By George F. Evens. Proclaimed by the United Nations General Assembly on December 14, 1990 this important date is recognized annually on October 1st. In his 2012 address, Secretary-General Ban Ki-moon stated, “Longevity is a public health achievement not a social or economic liability. On this day, let us pledge to ensure the well-being of older persons and to enlist their meaningful participation in society so we can all benefit from their knowledge”.
Further, he stated, “Rapid population ageing and a steady increase in human longevity worldwide represent one of the greatest social, economic and political transformations of our time. These demographic changes will affect every community, family and person. They demand that we rethink how individuals live, work, plan and learn throughout their lifetimes”.
The 2012 theme – longevity: “Shaping the future” is followed this year 2013 with the theme being “The future We want: “What older persons are saying”. To accommodate Older person a survey is being conducted and all can enter their six priority views at www.myworld2015.org.
International Day of Older Persons seeks to create awareness about issues, such as, senescence (the biological aspect of ageing) and elder abuse (defined as a lack of appropriate action occurring within any relationship where there is an expectation of trust, which causes harm or distress to an older person) among other issues and to “recognize and appreciate contributions that older people make to society.” Additional areas of focus include: inequality, poverty eradication, health, food security and population dynamics, among others. Supporting the aims of International Day of Older Persons is World Elder Abuse Awareness Day June 15th.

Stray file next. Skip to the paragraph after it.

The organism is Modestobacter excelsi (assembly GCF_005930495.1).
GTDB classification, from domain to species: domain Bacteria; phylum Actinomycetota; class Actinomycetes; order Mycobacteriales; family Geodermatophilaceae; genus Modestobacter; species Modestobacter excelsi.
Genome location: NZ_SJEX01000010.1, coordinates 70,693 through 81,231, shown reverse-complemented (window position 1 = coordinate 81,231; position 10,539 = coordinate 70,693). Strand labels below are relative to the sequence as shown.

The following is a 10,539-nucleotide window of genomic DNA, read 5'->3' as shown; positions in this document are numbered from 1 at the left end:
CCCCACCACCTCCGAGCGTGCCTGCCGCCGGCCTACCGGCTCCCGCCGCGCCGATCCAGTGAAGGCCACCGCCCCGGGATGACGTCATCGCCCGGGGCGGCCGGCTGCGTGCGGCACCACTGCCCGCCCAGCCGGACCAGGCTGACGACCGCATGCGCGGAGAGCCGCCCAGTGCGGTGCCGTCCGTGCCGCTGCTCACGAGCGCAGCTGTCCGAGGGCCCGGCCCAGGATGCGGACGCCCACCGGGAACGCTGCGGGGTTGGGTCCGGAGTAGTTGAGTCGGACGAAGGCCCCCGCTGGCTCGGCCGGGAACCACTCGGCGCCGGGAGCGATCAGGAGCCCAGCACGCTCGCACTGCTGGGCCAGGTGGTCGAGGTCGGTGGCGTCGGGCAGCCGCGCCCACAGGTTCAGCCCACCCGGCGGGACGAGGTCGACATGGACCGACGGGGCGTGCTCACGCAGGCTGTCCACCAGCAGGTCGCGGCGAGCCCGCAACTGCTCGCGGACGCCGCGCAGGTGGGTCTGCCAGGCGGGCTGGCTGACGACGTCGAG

The observance is a focus of ageing organizations, it is a global observance and not a public holiday. Caring people, including politicians, particularly those responsible for government departments that focus upon senior citizens, municipal governments proclaim their observance, politicians make speeches, promotional materials are predominantly displayed in schools, some radio, television or newspapers publish interviews or articles by senior citizens on various issues, such as government or associations achievements they made to create a better society, such as promoting older persons, inter-generational cooperation on voluntary activities focused on the environment, health, education or community services.
Discussions continue on such topics as ageing populations and the provision of adequate healthcare for aged persons, volunteer work, social care and ways to be more inclusive of older persons in the workforce and community.
This column follows Part 1 in a series by George Evens on seniors’ issues. For Part 1 simply click here.